Thursday, July 23

The Atlantic’s Virginia Postrel described her own personal odyssey with expensive cancer treatments and how, under one instance of nationalized medicine, she’d have a lot lower odds of being alive today. She then took the time to respond to a number readers’ letters about her article and the result are two pieces that illustrate a lot of the contradictions in health care, and highlight some of the less discussed points, such as the fact the United States, for all it’s unsystematic and “costly” nature, tends to produce the great majority of innovation in medical service and technology.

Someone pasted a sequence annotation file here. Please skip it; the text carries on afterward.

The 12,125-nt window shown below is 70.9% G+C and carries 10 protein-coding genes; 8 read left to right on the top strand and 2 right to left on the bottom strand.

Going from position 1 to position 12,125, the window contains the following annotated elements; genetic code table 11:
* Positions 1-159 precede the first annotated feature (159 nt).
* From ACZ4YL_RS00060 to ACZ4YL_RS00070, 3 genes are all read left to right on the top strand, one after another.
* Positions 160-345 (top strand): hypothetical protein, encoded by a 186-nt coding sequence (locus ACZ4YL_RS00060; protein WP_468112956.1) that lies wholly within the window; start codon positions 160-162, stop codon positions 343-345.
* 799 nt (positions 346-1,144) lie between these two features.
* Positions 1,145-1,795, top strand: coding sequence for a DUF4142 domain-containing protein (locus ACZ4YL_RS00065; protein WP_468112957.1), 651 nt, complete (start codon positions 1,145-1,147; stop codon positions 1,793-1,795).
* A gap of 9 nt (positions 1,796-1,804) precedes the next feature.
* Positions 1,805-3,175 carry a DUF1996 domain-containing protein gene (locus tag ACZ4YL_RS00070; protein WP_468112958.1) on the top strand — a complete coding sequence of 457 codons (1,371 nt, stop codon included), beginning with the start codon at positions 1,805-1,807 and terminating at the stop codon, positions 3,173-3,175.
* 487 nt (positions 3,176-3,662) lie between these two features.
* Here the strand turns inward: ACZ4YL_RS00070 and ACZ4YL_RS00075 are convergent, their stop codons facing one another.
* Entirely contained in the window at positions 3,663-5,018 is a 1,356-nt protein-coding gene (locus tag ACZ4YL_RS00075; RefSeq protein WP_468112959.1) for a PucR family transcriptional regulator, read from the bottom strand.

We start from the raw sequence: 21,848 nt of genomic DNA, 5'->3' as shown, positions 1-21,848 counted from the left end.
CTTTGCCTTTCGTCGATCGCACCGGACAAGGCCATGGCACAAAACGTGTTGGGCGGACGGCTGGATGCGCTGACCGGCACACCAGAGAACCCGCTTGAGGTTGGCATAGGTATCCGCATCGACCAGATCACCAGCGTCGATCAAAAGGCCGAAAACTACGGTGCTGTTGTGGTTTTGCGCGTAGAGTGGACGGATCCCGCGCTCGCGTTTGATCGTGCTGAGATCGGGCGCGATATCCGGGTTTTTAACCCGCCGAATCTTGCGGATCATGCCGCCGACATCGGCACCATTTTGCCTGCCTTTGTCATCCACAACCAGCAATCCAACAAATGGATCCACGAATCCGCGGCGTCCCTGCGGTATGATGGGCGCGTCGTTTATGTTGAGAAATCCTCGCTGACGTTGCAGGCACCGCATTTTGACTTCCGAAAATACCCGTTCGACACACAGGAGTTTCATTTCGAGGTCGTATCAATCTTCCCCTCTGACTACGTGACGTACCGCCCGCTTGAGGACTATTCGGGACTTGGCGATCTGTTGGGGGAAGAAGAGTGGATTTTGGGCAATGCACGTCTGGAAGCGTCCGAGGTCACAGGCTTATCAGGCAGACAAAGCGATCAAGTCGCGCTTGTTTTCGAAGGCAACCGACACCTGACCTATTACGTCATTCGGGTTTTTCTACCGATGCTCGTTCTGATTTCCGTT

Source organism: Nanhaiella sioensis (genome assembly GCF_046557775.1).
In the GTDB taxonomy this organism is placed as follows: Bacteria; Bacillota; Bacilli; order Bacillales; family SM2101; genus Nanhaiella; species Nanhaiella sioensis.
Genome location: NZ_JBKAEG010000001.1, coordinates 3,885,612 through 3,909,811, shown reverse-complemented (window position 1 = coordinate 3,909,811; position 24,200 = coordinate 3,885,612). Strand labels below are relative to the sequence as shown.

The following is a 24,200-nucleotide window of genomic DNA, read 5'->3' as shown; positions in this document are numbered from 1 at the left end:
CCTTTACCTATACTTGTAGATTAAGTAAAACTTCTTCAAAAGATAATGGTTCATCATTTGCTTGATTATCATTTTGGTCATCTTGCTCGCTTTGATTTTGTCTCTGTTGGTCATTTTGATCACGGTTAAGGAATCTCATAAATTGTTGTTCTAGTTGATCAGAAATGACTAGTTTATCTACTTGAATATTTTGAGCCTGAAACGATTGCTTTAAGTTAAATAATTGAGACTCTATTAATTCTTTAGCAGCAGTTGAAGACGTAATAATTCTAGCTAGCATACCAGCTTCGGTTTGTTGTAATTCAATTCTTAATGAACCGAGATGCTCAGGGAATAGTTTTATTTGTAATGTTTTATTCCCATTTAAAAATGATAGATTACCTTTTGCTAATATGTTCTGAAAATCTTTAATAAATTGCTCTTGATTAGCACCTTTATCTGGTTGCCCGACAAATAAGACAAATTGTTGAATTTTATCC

Which ever “side” of the healthcare debate you are on, whether you think healthcare is a right or a privilege, or something else,  in practice, “healthcare” is an amalgamation of products (drugs, devices, etc) and services (diagnoses, surgeries, etc), and the economic principles of goods and services apply to healthcare just as they do with other goods and services.

Read her original article first and then her response to readers.    

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